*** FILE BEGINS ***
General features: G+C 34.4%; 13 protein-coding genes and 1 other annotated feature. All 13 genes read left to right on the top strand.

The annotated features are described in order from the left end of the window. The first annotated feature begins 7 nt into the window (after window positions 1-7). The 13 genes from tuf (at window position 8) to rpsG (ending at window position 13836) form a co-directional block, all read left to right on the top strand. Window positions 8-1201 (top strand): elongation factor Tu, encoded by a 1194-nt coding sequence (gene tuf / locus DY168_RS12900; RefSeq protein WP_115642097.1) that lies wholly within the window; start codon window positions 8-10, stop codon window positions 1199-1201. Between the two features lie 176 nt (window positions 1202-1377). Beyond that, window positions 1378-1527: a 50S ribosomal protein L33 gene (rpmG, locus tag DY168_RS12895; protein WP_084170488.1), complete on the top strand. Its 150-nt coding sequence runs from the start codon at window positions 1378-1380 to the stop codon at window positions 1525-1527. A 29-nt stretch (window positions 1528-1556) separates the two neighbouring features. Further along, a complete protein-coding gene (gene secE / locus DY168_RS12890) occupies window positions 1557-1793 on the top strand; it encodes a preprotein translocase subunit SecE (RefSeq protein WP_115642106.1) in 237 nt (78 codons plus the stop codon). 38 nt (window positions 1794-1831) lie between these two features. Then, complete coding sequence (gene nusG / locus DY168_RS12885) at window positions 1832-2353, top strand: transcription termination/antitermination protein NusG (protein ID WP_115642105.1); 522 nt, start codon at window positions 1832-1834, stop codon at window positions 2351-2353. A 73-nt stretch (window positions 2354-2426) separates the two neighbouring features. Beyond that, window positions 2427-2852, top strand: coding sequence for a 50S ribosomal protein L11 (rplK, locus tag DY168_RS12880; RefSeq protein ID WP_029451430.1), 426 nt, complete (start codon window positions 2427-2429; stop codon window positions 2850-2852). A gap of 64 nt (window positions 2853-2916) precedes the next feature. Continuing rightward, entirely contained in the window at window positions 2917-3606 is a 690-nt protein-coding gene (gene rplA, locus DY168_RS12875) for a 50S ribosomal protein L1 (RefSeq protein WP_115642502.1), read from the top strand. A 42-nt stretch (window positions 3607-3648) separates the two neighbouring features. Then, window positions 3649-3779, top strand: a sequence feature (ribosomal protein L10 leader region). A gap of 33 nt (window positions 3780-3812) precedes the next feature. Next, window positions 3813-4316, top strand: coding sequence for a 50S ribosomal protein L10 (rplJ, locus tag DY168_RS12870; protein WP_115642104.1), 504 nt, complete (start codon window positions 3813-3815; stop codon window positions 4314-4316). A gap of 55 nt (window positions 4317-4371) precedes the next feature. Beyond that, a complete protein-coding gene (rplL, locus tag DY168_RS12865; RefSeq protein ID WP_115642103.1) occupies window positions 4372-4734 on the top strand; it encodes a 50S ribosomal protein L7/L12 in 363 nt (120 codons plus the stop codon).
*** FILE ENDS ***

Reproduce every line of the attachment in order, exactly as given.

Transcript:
General features: G+C 34.4%; 13 protein-coding genes and 1 other annotated feature. All 13 genes read left to right on the top strand.

The annotated features are described in order from the left end of the window. The first annotated feature begins 7 nt into the window (after window positions 1-7). The 13 genes from tuf (at window position 8) to rpsG (ending at window position 13836) form a co-directional block, all read left to right on the top strand. Window positions 8-1201 (top strand): elongation factor Tu, encoded by a 1194-nt coding sequence (gene tuf / locus DY168_RS12900; RefSeq protein WP_115642097.1) that lies wholly within the window; start codon window positions 8-10, stop codon window positions 1199-1201. Between the two features lie 176 nt (window positions 1202-1377). Beyond that, window positions 1378-1527: a 50S ribosomal protein L33 gene (rpmG, locus tag DY168_RS12895; protein WP_084170488.1), complete on the top strand. Its 150-nt coding sequence runs from the start codon at window positions 1378-1380 to the stop codon at window positions 1525-1527. A 29-nt stretch (window positions 1528-1556) separates the two neighbouring features. Further along, a complete protein-coding gene (gene secE / locus DY168_RS12890) occupies window positions 1557-1793 on the top strand; it encodes a preprotein translocase subunit SecE (RefSeq protein WP_115642106.1) in 237 nt (78 codons plus the stop codon). 38 nt (window positions 1794-1831) lie between these two features. Then, complete coding sequence (gene nusG / locus DY168_RS12885) at window positions 1832-2353, top strand: transcription termination/antitermination protein NusG (protein ID WP_115642105.1); 522 nt, start codon at window positions 1832-1834, stop codon at window positions 2351-2353. A 73-nt stretch (window positions 2354-2426) separates the two neighbouring features. Beyond that, window positions 2427-2852, top strand: coding sequence for a 50S ribosomal protein L11 (rplK, locus tag DY168_RS12880; RefSeq protein ID WP_029451430.1), 426 nt, complete (start codon window positions 2427-2429; stop codon window positions 2850-2852). A gap of 64 nt (window positions 2853-2916) precedes the next feature. Continuing rightward, entirely contained in the window at window positions 2917-3606 is a 690-nt protein-coding gene (gene rplA, locus DY168_RS12875) for a 50S ribosomal protein L1 (RefSeq protein WP_115642502.1), read from the top strand. A 42-nt stretch (window positions 3607-3648) separates the two neighbouring features. Then, window positions 3649-3779, top strand: a sequence feature (ribosomal protein L10 leader region). A gap of 33 nt (window positions 3780-3812) precedes the next feature. Next, window positions 3813-4316, top strand: coding sequence for a 50S ribosomal protein L10 (rplJ, locus tag DY168_RS12870; protein WP_115642104.1), 504 nt, complete (start codon window positions 3813-3815; stop codon window positions 4314-4316). A gap of 55 nt (window positions 4317-4371) precedes the next feature. Beyond that, a complete protein-coding gene (rplL, locus tag DY168_RS12865; RefSeq protein ID WP_115642103.1) occupies window positions 4372-4734 on the top strand; it encodes a 50S ribosomal protein L7/L12 in 363 nt (120 codons plus the stop codon).